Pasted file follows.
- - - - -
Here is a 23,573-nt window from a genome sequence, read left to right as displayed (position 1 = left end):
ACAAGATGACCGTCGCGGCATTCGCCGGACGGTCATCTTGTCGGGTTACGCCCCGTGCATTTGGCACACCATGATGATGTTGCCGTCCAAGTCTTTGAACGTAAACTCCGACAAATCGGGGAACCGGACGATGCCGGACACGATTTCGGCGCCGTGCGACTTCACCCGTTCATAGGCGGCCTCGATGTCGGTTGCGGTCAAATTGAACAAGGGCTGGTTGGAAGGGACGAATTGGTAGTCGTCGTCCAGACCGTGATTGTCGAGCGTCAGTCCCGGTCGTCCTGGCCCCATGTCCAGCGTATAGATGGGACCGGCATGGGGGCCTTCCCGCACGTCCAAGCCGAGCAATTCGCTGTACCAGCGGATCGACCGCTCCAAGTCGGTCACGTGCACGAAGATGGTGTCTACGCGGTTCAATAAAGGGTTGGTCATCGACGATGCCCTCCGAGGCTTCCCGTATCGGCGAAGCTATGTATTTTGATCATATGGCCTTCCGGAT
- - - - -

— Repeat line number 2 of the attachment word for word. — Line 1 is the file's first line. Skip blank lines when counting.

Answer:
ACAAGATGACCGTCGCGGCATTCGCCGGACGGTCATCTTGTCGGGTTACGCCCCGTGCATTTGGCACACCATGATGATGTTGCCGTCCAAGTCTTTGAACGTAAACTCCGACAAATCGGGGAACCGGACGATGCCGGACACGATTTCGGCGCCGTGCGACTTCACCCGTTCATAGGCGGCCTCGATGTCGGTTGCGGTCAAATTGAACAAGGGCTGGTTGGAAGGGACGAATTGGTAGTCGTCGTCCAGACCGTGATTGTCGAGCGTCAGTCCCGGTCGTCCTGGCCCCATGTCCAGCGTATAGATGGGACCGGCATGGGGGCCTTCCCGCACGTCCAAGCCGAGCAATTCGCTGTACCAGCGGATCGACCGCTCCAAGTCGGTCACGTGCACGAAGATGGTGTCTACGCGGTTCAATAAAGGGTTGGTCATCGACGATGCCCTCCGAGGCTTCCCGTATCGGCGAAGCTATGTATTTTGATCATATGGCCTTCCGGAT